Getting back to Taoism, remember the yin-yang concept that symbolizes how in life contrary forces are interconnected and interrelated. Nothing is purely good or purely bad. At the center is the stable mental platform.

            The Zen swordsman lived in this center, and he acted on it. He didn’t mess around figuring it out intellectually but lived it.  This center was known as “pointing to the real self” of man.

            Swordsman, or otherwise, Zen, and Taoism, encouraged one to live with coolness and calm, recognizing but not accepting the headaches of the world.

            To conclude, if you find this talk moralistic, that’s fine. If you interpret it as a lesson, that’s fine. If you don’t understand it at all, that’s better yet.

            A samurai named Sakawa Koresada entered the main hall of a monastery and bowed before an image of Jizo, known in Japan primarily as the protector of children.

            “There are thousands of images of Jizo,” he asked the head monk. “Which one is the very first one?”

            The monk twisted the samurai’s nose.

            Koresada was awakened.

            My question is, what did the samurai realize when his nose was tweaked?

Tuesday, March 05, 2013


This talk constitutes the second part of my previous talk on the contradictions between Zen as a peaceful, harmonious way of life and the killing philosophy of samurai swordsmen. Most of the events occurred in feudal Japan, during a period that lasted from the late 1100s to the mid-1800s.

            A Tendai Buddhist priest named Myoan Eisai lived from 1141 to 1215. When he was 27 years old he went to the Rinzai School at Mount Tianta in China where he was introduced to Chan (Zen, in Japanese). The new knowledge made such an impact on him that in 1187 he returned to China and became a disciple of Rinzai master Xuan Huaichang.

            Back in Japan Eisai built the country’s first Zen temple in Kamakura and founded Kennin-ji in Kyoto. His most notable disciple was Eihei Dogan, the founder of Japan’s Soto school.

            As an aside, Eisai is remembered also for his introduction of tea drinking. He believed that the powdered green tea called matcha was not only tasty and healthy but helped to keep a meditator wide awake. In Japan matcha was first used at Zen monasteries, and eventually it was adopted by the upper class aristocrats.

That leads to an ancient Zen saying:

Drink tea and nourish life.
With the first sip... joy.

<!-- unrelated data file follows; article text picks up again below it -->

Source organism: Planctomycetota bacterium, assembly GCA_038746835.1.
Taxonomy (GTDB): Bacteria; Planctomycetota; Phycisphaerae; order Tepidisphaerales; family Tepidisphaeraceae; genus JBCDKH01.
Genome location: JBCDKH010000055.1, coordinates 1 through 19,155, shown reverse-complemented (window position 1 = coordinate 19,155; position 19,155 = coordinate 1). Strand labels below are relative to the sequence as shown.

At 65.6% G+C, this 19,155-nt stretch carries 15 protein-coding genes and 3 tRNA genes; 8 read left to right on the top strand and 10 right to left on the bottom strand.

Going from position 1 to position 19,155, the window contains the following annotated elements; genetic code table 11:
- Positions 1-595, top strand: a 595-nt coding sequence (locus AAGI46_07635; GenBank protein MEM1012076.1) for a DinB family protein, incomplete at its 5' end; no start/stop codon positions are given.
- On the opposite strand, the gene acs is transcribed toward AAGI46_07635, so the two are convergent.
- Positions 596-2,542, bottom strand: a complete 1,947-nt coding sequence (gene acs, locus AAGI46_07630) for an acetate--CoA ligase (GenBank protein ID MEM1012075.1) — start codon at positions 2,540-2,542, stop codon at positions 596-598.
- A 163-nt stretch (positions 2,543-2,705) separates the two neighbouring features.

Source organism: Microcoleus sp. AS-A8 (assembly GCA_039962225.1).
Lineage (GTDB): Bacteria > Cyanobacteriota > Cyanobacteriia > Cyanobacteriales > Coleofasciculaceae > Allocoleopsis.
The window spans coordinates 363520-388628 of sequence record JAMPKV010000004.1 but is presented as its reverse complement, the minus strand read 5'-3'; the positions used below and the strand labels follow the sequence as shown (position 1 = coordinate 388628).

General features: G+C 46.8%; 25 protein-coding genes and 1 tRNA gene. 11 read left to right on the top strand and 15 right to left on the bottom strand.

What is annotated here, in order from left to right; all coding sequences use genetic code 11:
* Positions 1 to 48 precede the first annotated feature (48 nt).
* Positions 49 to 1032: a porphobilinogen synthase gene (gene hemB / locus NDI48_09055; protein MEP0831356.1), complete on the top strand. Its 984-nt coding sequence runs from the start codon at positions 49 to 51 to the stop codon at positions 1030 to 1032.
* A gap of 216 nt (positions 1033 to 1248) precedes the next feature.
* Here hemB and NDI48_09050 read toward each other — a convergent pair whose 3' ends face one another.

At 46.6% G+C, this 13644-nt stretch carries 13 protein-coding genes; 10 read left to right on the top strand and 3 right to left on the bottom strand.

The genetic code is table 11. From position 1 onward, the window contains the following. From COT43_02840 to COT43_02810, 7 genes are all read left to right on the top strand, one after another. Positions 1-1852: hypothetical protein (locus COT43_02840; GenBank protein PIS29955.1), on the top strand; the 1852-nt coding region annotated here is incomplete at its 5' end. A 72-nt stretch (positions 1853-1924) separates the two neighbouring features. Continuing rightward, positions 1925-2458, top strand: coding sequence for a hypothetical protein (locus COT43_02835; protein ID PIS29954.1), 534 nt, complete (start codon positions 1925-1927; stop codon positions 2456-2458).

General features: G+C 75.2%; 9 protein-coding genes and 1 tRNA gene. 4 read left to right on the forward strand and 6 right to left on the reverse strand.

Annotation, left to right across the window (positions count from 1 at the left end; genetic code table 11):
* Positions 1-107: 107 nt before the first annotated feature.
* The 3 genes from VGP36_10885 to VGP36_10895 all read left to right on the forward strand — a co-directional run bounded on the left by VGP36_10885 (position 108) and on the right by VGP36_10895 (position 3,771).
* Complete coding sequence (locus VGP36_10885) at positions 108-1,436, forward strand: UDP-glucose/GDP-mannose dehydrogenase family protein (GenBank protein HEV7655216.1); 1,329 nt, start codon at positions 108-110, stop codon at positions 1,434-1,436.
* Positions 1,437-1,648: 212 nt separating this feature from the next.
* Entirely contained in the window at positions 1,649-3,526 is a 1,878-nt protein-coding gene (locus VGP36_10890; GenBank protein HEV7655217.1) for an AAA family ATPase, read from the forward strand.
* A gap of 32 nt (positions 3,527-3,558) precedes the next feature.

With the second... satisfaction.
With the third, peace.
With the fourth, a toasted bagel.

            By 1300 Zen had become accepted by Japan’s rulers. Owing to its emphasis on meditation and discipline, it also became a magnet for hired swordsmen known as samurai.

            A personal note. The last time I was in Japan, some thirteen years ago, I observed a ritualistic Shinto wedding. It made me wonder about the interwoven practices of Buddhism, Shinto, and Christianity in the country. When I asked a friend about this apparent inconsistency I was told that a Japanese is born Buddhist, marries Shinto, and is buried Christian.

            That seems a tidy way of addressing the intellectual differences.

            Quoting Zen scholar Heinrich Dumoulin, “. . . it became a proverb in the Kamakura era that ‘Tendai is for the imperial court, Shingon for the nobility, Zen for the warrior class . . .”

            Japan may have been influenced by Zen, but it’s no secret that the country’s rulers fought one another over a wide range of issues. This meant that in turn, samurai fought against samurai as much as Union soldiers fought against Confederate soldiers in America’s Civil War.

            Interestingly, after the struggles within their nation settled down, many samurai retired to monasteries to make up for their killing of fellow men.

            In the book Zen and the Way of the Sword the author (Winston L. King) points out that the Japanese sense of family loyalty and tradition was looked on as a sacred inheritance. This added to karmic predestination, or fate, that an individual—even a Buddhist samurai—is meant to understand his destiny, even if it means destroying life.